In August, South Korean President Moon Jae-in responded to residents’ concerns and temporarily halted the installation of the Terminal High Altitude Area Defense (THAAD) system so that a proper environmental review could be conducted, but now he has reversed that decision and allowed the United States to resume installation of the ballistic missile interception system.
Some 400 protesters were occupying a road leading up to the town of Seongjou, where the THAAD system is located, when they were swarmed by thousands of police officers in riot gear.
About 38 people were injured in the skirmish, including six police officers, though no serious injuries were reported. AP reports that a number of US military vehicles were seen headed towards the THAAD site, including trucks with payloads covered in black sheets that appeared to be launchers.
Following North Korea’s Sunday detonation of what it claimed to be a hydrogen bomb, Japanese Prime Minister Shinzo Abe and Moon met in Russia Thursday to reiterate their call for an oil embargo against Pyongyang and other economic sanctions to reign in the communist nation’s provocations.
Abe said, "We must make North Korea immediately and fully comply with all relevant UN Security Council resolutions and abandon all its nuclear and ballistic missile programmes in a complete, verifiable and irreversible manner," and that "North Korea is escalating an overt challenge to the peace, prosperity, law and order of the region and indeed the entire world."
Russian President Vladimir Putin has dismissed the proposed sanctions as "useless and ineffective," and said that such actions along with South Korea’s recent military drills were "playing into [North Korea’s] hands."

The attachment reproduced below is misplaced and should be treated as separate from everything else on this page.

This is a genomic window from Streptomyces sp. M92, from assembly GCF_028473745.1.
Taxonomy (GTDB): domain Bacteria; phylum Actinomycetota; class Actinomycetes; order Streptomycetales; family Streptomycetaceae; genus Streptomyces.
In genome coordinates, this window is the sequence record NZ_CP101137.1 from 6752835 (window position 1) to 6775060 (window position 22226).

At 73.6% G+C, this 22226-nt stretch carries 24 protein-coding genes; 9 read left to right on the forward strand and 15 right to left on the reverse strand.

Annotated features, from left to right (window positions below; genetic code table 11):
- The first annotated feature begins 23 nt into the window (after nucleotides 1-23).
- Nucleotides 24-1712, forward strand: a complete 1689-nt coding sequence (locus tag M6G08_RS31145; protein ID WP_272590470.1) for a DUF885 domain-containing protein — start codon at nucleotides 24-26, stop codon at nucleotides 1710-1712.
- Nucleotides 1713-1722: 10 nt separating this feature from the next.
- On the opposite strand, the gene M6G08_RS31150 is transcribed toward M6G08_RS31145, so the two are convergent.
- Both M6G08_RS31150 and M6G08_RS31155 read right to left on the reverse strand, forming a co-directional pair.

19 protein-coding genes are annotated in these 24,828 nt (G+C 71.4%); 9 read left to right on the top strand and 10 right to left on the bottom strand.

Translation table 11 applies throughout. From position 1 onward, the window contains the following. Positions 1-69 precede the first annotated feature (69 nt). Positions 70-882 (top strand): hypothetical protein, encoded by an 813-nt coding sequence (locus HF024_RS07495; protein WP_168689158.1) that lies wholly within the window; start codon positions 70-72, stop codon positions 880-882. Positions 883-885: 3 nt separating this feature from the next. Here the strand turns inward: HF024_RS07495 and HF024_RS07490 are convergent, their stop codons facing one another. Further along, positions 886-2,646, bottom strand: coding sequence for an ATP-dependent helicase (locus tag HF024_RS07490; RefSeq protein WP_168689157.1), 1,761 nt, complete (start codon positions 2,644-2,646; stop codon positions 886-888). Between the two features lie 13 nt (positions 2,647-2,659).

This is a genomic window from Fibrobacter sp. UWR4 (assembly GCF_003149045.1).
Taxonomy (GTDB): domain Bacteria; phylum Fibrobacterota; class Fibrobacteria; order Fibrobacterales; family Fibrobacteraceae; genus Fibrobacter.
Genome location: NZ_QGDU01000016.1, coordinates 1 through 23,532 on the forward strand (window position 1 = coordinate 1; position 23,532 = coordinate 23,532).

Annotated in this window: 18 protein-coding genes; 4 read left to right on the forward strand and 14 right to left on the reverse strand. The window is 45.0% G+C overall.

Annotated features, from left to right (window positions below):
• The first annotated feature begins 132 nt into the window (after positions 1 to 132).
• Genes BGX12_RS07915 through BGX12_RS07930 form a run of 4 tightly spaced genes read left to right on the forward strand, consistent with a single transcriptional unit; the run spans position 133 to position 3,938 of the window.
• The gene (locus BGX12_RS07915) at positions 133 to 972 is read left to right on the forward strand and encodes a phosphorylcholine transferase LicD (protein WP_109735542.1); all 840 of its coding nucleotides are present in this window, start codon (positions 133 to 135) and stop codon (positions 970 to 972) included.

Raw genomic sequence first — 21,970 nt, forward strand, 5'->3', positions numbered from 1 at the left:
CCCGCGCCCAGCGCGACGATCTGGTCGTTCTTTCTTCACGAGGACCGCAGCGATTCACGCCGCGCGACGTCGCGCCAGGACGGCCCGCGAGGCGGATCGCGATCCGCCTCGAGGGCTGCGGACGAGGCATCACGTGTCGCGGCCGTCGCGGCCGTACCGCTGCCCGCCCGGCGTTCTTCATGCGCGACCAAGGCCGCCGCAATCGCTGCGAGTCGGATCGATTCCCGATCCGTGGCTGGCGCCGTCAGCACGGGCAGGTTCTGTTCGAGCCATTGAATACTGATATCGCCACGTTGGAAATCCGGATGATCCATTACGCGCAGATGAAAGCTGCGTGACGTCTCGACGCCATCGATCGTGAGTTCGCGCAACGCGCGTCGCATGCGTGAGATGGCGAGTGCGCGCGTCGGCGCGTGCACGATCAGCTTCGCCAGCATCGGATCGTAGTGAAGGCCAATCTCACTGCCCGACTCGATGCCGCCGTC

Moon’s Press Secretary Yoon Young-chan said that Abe and Moon agreed to continue applying pressure to Russia and China to cut off their oil supplies to the Democratic People’s People’s Republic of Korea (DPRK), and to cooperate on pushing the United Nations to level tougher sanctions against Pyongyang.
After meeting with Moon Thursday, Putin said during a news conference, "We should not give in to emotions and push Pyongyang into a corner."
South Koreans aren’t the only people opposed to THAAD, as Chinese Foreign Ministry spokesman Geng Shuang reaffirmed China’s opposition to THAAD’s deployment on the grounds that the missile system’s radar could be used to spy on their military activity.
Washington has denied this, claiming that the system’s sole purpose is to fend off aggression from Pyongyang.
Geng told reporters that China has urged Seoul and Washington to "take seriously the security concerns and interests of China and other regional countries," and that the two allied nations should "immediately stop the deployment process and withdraw relevant equipment," according to AP.